And another:I didn't see the Kmart ad, but I did receive an email from Walmart on Monday September 9th highlighting their holiday layaway program. I agree-way too early when the temperature reads 95...
And still another:I stopped in Costco Sunday. It was fully merchandised with Christmas trees at the entrance and 3 aisles of paper, bows and other Christmas items. I won't be back there until January...
MNB reader Laura Price wrote:I hate that we rush the Christmas holiday in the US, however, I think there is probably some good shopper insight behind Kmart's move… their target customer for the layaway program has few paychecks arriving between now and 12/25. Maybe now IS the time to engage them? Good marketing means knowing the difference between your own habits and those of the shopper. Usually I think you see that very clearly, Kevin, so I felt compelled to weigh in!
And another:I am getting old and curmudgeonly. Remember when the Christmas season started with Santa arriving AT THE END of the Macy’s Thanksgiving Day Parade? And Black Friday actually WAS Black Friday? Then Thanksgiving sorta got pushed out of the way and the season started right after Halloween (buying leftover Halloween candy AND candy canes). Well, at least they waited until after Labor Day and shoppers didn’t have to decide between school supplies and the latest toy offerings.
Next thing you know, there will be overlapping seasons of baseball, football, basketball and hockey!
We had an email last week in which a reader challenged my policy of only having moderated emails, as opposed to a message board that allows people to say anything they want.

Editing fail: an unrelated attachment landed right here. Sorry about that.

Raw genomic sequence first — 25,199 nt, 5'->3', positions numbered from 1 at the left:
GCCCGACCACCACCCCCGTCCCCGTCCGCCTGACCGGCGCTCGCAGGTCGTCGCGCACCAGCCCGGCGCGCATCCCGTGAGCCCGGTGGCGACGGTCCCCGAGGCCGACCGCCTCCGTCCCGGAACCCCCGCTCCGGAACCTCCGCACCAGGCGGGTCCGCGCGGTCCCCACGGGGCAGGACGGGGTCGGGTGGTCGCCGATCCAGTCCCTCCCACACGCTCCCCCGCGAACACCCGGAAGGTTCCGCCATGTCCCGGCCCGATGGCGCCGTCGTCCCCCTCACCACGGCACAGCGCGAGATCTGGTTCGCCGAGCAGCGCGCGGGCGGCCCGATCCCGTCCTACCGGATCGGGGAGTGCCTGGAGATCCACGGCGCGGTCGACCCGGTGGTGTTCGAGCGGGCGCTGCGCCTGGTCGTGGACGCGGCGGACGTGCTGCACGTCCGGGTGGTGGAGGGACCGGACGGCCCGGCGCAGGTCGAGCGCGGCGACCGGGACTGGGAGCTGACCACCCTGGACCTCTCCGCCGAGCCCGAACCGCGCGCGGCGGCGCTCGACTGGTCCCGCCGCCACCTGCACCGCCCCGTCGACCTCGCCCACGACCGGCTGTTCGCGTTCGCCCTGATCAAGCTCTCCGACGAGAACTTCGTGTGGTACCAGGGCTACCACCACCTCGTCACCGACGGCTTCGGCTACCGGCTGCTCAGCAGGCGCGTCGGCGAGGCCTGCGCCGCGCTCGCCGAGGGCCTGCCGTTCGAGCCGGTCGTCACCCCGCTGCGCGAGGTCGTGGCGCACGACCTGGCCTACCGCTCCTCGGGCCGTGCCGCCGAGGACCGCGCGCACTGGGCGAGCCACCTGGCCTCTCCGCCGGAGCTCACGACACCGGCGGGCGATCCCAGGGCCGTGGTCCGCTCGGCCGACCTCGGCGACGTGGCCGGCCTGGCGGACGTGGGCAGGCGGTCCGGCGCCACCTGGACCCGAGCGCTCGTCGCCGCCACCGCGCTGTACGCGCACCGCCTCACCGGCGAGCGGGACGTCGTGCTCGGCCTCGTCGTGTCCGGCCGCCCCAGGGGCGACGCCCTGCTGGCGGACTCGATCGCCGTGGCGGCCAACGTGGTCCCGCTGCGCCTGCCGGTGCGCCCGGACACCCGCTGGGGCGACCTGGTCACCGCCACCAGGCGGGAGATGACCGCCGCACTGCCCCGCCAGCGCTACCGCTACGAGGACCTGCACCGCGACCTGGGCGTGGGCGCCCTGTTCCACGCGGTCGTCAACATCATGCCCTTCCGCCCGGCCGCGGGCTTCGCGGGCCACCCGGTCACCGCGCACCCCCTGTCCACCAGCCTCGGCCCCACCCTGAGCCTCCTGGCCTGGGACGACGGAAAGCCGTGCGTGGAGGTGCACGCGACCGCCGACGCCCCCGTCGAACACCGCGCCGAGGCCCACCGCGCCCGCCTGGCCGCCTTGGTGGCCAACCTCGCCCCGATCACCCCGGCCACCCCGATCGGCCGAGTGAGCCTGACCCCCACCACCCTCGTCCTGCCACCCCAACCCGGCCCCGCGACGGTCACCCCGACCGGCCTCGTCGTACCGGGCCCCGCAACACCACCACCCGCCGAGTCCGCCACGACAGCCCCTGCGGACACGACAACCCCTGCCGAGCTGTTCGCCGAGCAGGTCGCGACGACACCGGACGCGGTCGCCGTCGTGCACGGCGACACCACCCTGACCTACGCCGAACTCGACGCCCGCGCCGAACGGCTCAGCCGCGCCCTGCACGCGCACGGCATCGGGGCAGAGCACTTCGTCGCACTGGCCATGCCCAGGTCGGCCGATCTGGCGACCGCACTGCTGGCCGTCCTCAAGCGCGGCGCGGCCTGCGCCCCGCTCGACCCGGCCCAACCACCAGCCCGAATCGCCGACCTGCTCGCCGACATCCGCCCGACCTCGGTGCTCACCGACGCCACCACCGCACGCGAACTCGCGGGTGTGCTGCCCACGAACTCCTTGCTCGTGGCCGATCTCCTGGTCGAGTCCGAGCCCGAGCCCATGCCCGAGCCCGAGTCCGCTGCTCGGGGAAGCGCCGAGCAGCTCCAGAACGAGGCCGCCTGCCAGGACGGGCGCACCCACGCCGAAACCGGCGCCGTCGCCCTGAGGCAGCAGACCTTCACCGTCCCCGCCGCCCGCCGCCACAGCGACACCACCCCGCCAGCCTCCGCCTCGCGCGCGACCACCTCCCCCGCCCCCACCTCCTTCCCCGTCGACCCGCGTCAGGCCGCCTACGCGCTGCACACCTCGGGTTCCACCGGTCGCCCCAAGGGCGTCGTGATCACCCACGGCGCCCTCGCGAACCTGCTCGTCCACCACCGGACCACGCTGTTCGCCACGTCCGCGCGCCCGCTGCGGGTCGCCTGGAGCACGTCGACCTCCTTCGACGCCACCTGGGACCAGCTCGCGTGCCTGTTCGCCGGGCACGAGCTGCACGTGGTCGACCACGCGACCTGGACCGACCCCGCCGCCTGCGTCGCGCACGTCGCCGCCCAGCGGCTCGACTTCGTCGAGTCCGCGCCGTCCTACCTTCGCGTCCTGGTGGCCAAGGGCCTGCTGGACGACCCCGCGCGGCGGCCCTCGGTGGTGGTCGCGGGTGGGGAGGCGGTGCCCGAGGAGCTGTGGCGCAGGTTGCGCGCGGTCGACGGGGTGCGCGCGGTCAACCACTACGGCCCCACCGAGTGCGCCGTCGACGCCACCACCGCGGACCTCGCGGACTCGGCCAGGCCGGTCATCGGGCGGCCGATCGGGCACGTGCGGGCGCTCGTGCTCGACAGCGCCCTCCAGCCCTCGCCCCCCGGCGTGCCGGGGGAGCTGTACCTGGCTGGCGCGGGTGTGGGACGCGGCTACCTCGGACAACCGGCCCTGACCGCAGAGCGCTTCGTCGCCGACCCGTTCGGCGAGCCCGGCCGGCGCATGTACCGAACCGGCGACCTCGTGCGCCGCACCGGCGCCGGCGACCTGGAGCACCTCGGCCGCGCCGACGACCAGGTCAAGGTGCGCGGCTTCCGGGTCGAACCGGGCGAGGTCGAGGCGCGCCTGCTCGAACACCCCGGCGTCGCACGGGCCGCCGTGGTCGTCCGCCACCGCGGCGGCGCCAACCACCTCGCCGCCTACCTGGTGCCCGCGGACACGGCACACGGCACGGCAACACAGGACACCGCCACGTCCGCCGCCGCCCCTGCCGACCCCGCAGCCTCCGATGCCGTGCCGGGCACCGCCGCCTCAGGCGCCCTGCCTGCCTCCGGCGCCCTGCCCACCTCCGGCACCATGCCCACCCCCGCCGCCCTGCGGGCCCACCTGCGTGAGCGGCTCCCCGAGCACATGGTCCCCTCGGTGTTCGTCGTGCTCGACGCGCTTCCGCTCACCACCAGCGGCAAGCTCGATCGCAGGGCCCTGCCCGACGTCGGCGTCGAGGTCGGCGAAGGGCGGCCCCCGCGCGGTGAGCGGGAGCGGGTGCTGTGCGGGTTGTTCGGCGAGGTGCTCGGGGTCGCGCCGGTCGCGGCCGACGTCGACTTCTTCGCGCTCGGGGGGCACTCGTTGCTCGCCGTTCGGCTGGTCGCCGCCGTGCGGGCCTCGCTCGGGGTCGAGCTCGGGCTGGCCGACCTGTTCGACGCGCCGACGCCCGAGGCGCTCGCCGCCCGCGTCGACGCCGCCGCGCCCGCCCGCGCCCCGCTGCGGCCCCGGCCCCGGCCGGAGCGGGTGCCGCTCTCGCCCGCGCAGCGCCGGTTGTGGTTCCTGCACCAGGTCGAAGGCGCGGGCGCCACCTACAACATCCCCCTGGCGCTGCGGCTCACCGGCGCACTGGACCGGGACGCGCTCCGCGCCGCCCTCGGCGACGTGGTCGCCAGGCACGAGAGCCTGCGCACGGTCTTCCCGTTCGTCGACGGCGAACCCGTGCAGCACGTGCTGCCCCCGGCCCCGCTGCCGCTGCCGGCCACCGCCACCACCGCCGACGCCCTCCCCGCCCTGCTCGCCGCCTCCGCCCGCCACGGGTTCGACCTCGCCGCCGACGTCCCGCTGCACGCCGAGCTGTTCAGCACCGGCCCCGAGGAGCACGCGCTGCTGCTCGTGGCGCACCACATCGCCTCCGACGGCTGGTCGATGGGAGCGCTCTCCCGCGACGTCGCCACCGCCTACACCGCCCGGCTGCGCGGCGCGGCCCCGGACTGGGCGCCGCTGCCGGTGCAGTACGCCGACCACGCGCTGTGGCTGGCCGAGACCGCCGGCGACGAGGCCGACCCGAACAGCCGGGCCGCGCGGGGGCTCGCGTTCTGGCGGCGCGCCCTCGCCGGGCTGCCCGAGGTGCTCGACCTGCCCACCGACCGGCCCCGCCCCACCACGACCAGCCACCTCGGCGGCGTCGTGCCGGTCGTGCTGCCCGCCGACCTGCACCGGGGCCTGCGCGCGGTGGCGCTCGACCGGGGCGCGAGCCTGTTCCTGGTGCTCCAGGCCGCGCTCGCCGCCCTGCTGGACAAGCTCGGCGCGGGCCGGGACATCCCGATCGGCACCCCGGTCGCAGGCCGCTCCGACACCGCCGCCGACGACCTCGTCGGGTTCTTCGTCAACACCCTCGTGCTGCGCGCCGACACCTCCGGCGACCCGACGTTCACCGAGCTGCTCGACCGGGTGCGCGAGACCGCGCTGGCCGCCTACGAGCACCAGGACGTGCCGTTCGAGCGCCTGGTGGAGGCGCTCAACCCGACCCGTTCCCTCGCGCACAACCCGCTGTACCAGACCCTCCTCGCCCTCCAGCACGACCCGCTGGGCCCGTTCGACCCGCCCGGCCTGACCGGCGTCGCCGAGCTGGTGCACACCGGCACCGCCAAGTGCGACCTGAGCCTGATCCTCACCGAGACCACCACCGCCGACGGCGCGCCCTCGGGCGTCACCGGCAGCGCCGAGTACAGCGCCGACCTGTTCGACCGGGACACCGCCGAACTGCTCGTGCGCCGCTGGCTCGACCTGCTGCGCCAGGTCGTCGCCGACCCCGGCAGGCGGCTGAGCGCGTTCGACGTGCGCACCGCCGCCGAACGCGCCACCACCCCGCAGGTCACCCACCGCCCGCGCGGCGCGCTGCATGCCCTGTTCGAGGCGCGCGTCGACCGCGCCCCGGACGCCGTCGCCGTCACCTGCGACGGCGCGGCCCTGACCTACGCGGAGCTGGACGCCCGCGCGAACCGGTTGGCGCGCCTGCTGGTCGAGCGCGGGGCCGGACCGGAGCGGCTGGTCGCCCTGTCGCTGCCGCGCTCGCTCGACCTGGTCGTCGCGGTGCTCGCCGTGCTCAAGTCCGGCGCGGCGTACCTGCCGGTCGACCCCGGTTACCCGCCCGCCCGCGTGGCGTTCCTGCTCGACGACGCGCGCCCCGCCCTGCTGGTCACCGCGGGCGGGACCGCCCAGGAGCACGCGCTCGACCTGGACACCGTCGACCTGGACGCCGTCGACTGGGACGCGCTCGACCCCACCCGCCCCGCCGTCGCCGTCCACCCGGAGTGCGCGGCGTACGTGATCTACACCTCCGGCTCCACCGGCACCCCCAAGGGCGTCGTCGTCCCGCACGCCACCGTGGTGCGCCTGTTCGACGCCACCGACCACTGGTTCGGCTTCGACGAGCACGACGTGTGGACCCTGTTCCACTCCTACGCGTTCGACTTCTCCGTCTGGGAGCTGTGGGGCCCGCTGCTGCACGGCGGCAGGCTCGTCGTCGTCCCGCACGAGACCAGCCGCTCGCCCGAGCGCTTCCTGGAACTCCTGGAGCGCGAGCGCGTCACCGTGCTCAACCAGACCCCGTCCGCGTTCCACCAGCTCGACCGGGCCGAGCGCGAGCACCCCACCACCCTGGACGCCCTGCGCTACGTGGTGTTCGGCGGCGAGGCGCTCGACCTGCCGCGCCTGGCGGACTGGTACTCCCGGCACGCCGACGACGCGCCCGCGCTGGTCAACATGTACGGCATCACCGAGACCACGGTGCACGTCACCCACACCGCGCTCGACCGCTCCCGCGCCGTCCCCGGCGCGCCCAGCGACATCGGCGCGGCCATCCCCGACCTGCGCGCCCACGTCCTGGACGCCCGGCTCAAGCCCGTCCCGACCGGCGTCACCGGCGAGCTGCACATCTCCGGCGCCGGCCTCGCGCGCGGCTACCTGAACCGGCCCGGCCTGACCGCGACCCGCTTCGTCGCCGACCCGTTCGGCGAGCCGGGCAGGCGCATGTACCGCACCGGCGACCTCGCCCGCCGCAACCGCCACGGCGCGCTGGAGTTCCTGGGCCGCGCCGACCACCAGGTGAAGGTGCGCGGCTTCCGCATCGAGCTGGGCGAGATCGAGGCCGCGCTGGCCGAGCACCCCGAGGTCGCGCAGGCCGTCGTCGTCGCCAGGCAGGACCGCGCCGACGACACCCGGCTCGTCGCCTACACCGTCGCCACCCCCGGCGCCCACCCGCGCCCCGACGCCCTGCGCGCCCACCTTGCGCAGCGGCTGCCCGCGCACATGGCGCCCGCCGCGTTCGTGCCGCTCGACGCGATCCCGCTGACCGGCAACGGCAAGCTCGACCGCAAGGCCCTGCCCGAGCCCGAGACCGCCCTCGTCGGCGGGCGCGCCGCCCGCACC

Which prompted MNB reader Jeff Gartner to write:Kevin, please NEVER allow all comments from your readers to be posted without your editorial acceptance. NEVER.
Forums that don't limit their comments, especially sites who don't prevent anonymity, are painful to read … they have way too many trolling and disrespectful comments.
If someone wants the unlimited ability to comment, let them create and distribute their own blog.
I love Seth Godin's daily blog, and he doesn't have comments at all.
There were a few people who felt that my comment that "this is the way I always have done it" actually was at odds with my usual attitude, which is that sacred cows make the best hamburger (as Mark Twain once said). That's a fair criticism ... I would only respond that I moderate the "Your Views" section not because I always have done it that way, but because I believe it is the right thing to do, and what most of MNB readers want.
Finally ... I got a lot of email from folks who really enjoyed the discussion we had last week about the use of cell phones and the impact on some people's dating habits. (This, despite the fact that they were dismayed by the opinions expressed by one person who struck many as being a Neanderthal. And yes, to those of you who asked ... this person is exactly who you thought it was.)
All I can say is that I thought it was an interesting conversation that ran its course. And I'm glad I could give you value for your entertainment dollar.